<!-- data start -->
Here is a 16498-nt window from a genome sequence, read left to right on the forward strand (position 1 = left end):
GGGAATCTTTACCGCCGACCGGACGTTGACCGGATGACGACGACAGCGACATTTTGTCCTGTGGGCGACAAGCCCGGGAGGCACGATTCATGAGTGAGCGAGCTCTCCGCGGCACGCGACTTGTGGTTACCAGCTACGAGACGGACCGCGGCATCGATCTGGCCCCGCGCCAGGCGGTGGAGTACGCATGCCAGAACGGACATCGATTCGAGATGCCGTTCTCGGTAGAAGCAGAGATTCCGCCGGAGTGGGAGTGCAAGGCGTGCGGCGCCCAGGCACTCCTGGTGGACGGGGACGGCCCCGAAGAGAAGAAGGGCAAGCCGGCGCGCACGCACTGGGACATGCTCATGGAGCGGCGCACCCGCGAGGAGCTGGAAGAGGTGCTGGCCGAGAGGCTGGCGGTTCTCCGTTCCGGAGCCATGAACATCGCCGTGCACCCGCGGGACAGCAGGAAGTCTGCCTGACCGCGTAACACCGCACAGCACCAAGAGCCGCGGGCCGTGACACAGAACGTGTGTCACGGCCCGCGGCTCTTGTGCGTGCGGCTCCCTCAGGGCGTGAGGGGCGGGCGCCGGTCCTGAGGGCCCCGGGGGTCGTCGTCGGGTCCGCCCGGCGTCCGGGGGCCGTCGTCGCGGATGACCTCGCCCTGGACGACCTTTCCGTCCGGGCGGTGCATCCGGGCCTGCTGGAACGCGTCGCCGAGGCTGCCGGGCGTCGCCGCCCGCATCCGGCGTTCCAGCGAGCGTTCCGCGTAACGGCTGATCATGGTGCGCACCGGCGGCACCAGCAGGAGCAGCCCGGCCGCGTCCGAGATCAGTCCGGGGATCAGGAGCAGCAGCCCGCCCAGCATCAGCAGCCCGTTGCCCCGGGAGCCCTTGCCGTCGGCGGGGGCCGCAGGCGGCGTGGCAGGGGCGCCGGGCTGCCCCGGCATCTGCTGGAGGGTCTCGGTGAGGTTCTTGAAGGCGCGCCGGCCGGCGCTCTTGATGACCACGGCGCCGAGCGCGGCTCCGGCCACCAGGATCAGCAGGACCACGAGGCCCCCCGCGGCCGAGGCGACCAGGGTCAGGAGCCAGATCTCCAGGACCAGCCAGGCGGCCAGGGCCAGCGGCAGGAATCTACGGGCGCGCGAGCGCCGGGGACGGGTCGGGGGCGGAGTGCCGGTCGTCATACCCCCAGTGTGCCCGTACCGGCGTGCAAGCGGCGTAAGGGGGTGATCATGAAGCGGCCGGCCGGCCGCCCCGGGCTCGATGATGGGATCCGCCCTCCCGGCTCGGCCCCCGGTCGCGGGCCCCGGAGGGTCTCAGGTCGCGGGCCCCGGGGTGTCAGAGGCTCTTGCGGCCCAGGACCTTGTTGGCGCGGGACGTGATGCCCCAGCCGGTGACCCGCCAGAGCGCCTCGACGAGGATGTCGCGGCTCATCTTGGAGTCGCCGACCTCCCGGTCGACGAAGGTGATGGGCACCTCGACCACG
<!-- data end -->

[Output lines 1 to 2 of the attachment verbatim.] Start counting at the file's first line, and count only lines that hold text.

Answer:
Here is a 16498-nt window from a genome sequence, read left to right on the forward strand (position 1 = left end):
GGGAATCTTTACCGCCGACCGGACGTTGACCGGATGACGACGACAGCGACATTTTGTCCTGTGGGCGACAAGCCCGGGAGGCACGATTCATGAGTGAGCGAGCTCTCCGCGGCACGCGACTTGTGGTTACCAGCTACGAGACGGACCGCGGCATCGATCTGGCCCCGCGCCAGGCGGTGGAGTACGCATGCCAGAACGGACATCGATTCGAGATGCCGTTCTCGGTAGAAGCAGAGATTCCGCCGGAGTGGGAGTGCAAGGCGTGCGGCGCCCAGGCACTCCTGGTGGACGGGGACGGCCCCGAAGAGAAGAAGGGCAAGCCGGCGCGCACGCACTGGGACATGCTCATGGAGCGGCGCACCCGCGAGGAGCTGGAAGAGGTGCTGGCCGAGAGGCTGGCGGTTCTCCGTTCCGGAGCCATGAACATCGCCGTGCACCCGCGGGACAGCAGGAAGTCTGCCTGACCGCGTAACACCGCACAGCACCAAGAGCCGCGGGCCGTGACACAGAACGTGTGTCACGGCCCGCGGCTCTTGTGCGTGCGGCTCCCTCAGGGCGTGAGGGGCGGGCGCCGGTCCTGAGGGCCCCGGGGGTCGTCGTCGGGTCCGCCCGGCGTCCGGGGGCCGTCGTCGCGGATGACCTCGCCCTGGACGACCTTTCCGTCCGGGCGGTGCATCCGGGCCTGCTGGAACGCGTCGCCGAGGCTGCCGGGCGTCGCCGCCCGCATCCGGCGTTCCAGCGAGCGTTCCGCGTAACGGCTGATCATGGTGCGCACCGGCGGCACCAGCAGGAGCAGCCCGGCCGCGTCCGAGATCAGTCCGGGGATCAGGAGCAGCAGCCCGCCCAGCATCAGCAGCCCGTTGCCCCGGGAGCCCTTGCCGTCGGCGGGGGCCGCAGGCGGCGTGGCAGGGGCGCCGGGCTGCCCCGGCATCTGCTGGAGGGTCTCGGTGAGGTTCTTGAAGGCGCGCCGGCCGGCGCTCTTGATGACCACGGCGCCGAGCGCGGCTCCGGCCACCAGGATCAGCAGGACCACGAGGCCCCCCGCGGCCGAGGCGACCAGGGTCAGGAGCCAGATCTCCAGGACCAGCCAGGCGGCCAGGGCCAGCGGCAGGAATCTACGGGCGCGCGAGCGCCGGGGACGGGTCGGGGGCGGAGTGCCGGTCGTCATACCCCCAGTGTGCCCGTACCGGCGTGCAAGCGGCGTAAGGGGGTGATCATGAAGCGGCCGGCCGGCCGCCCCGGGCTCGATGATGGGATCCGCCCTCCCGGCTCGGCCCCCGGTCGCGGGCCCCGGAGGGTCTCAGGTCGCGGGCCCCGGGGTGTCAGAGGCTCTTGCGGCCCAGGACCTTGTTGGCGCGGGACGTGATGCCCCAGCCGGTGACCCGCCAGAGCGCCTCGACGAGGATGTCGCGGCTCATCTTGGAGTCGCCGACCTCCCGGTCGACGAAGGTGATGGGCACCTCGACCACG